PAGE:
The Milwaukee Brewers are a relatively young franchise by league standards, but that hasn't hindered their success when it comes to the MLB draft.
In fact, the last 10 Milwaukee draft classes have included homegrown stars such as Prince Fielder, Ryan Braun, Rickie Weeks, Yovani Gallardo, Corey Hart and Mat Gamel.
A pretty solid haul, to say the least.
With talk of the 2011 MLB draft at its collective climax, I thought it would be more than appropriate to rank the 10 greatest first-round selections in Brewers history.
Let's get things started.
Drafted by the Brewers in 1986, Sheffield played just four seasons with Milwaukee.
During that time, Sheffield amassed 21 HR and 133 RBI and maintained a .243 BA.
Nevertheless, he'll go down as one of the best picks in Brewers history, as well as major-league history.
The only first overall selection in Milwaukee Brewers history, B.J. Surhoff had a lot of hype to live up to during his nine-year career in the Brew City.
Surhoff was one of the most consistent defensive players in the league.
Believe it or not, Thomas was the first pick in the inaugural season of Brewers baseball in Milwaukee way back in 1969.
Not only did he produce on the field during his time in Milwaukee (605 RBI, 208 HR, .786 OPS), but he was also a fan favorite in each of his 11 seasons with the Brewers.
Thomas is without question one of the 10 greatest first-round pickups in Brewers history.
In 1995, the Brewers utilized their first-round selection on what would become one of the most well-known Brewers of all time, Geoff Jenkins.
Playing 11 career major-league seasons, Jenkins spent 10 of them in the Brew City—registering 704 RBI, 212 HR, 287 doubles and an .843 OPS.
If that's not a return on investment, then I don't know what is.
The Brewers' only second overall selection in franchise history was invested in one of college baseball's most elite prospects of all time, Rickie Weeks.
Professionally, Weeks has put together a seven-year stint with Milwaukee but has yet to even approach what his collegiate potential would suggest of him.
If not for untimely injuries, Weeks might arguably be the top choice on this list.
Milwaukee's prolonged success in the draft more than likely started with its selection of Ben Sheets out of the University of Louisiana at Monroe.
Talk to any major-league scout back in 1999, and they'd tell you that Sheets had the most upside and pure talent of any prospect due to be drafted that year.
However, like Weeks, Sheets never quite lived up to the hype.
That said, in his eight years with the Brewers, Sheets would go on to serve up several of the greatest pitching performances in Milwaukee's baseball history. If not for Roger Clemens' outstanding campaign, Sheets would have likely won the 2004 NL Cy Young Award as well.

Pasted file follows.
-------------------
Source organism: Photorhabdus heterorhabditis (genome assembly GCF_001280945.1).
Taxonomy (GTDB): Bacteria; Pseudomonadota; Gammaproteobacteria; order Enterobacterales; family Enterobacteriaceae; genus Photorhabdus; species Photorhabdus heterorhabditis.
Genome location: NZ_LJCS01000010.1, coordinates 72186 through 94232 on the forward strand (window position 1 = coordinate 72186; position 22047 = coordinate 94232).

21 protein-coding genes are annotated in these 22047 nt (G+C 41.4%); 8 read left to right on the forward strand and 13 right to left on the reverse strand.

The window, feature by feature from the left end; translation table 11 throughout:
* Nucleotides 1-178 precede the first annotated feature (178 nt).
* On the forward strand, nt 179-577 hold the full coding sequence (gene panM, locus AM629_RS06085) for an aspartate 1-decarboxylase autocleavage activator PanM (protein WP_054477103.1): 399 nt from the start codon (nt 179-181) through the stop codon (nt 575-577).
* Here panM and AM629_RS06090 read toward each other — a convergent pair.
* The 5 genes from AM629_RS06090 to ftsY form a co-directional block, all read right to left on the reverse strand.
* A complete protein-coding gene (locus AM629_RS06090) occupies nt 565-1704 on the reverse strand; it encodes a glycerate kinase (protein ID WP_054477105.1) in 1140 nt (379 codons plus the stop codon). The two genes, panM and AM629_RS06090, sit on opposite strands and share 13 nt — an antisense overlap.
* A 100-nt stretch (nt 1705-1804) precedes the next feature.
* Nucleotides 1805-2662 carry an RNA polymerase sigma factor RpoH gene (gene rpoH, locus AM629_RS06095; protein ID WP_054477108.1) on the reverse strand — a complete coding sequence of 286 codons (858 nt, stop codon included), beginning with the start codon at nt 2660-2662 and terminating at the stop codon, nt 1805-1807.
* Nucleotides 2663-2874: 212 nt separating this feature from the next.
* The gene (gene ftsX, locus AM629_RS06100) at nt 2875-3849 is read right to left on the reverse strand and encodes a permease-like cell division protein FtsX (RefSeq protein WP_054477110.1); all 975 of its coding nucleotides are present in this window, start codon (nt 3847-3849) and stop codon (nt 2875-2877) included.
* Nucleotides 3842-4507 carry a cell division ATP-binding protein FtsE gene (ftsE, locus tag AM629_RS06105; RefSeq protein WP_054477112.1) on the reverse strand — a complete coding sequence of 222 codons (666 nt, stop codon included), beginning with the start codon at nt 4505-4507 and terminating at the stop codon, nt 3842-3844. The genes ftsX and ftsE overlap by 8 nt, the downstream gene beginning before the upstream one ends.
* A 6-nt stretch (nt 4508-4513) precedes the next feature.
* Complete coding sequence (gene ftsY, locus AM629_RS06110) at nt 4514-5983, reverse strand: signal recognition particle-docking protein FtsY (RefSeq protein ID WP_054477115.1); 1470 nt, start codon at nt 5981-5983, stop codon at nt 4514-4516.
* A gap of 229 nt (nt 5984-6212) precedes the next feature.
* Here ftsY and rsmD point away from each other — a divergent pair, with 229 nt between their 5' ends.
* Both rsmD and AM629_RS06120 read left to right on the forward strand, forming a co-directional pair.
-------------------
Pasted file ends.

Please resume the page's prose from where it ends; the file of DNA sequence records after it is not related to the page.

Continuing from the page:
An all-time Brewers great, without a doubt, but could you imagine what his career would've looked like without the burden of injury?
It's hard to believe, but hardly six years ago already, the Brewers pulled the trigger on one of the best pure hitting talents the power-packed 2005 draft class had to offer, Ryan Braun.
Since then, Braun has gone on to accumulate 140 HR, 454 RBI, 154 2B and a .307 BA, and he was just recently signed to a contract extension that will make him a Brewer through the 2021 season.
When it's all said and done, he will probably be the greatest Brewer of all time.
Does he even need an introduction?
After the Brewers added Ben Sheets in the 1999 MLB draft, Milwaukee set out to find a serious power bat to help reincarnate an organization deprived of talent in the worst way.
Let's just say they found him.
With the seventh overall selection in the 2002 MLB draft, Milwaukee took Prince Fielder out of Melbourne, Florida.
Fielder made his major-league debut June 13, 2005 and hasn't looked back since—amassing 569 RBI, 201 HR, 176 doubles and a .280 BA.
Playing a grand total of 21 career major-league seasons—15 of which were spent with the Brewers—Paul Molitor remains one of the greatest pure hitters the league has ever known.
Over the course of his Hall of Fame career in Milwaukee, Molitor registered 160 HR, 790 RBI, 412 SB, 405 2B and a .303 BA.
When the Brewers selected him with the third overall pick in the 1977 MLB draft, they made history.
The man—the legend.
From the time Milwaukee selected Robin Yount with the third overall selection in the 1973 draft to his final game as a major-league player in 1993, the Brewers forever cultivated baseball in Wisconsin.
Playing 20 seasons with the Brewers, Yount developed one of the most renowned résumés in major-league history, no to mention Brewers history.
To this very day, Yount leads the Brewers in at-bats (11,008), RBI (1,406), HR (251), 2B (583), 3B (126) and TB (4,730).
Long live the mustache.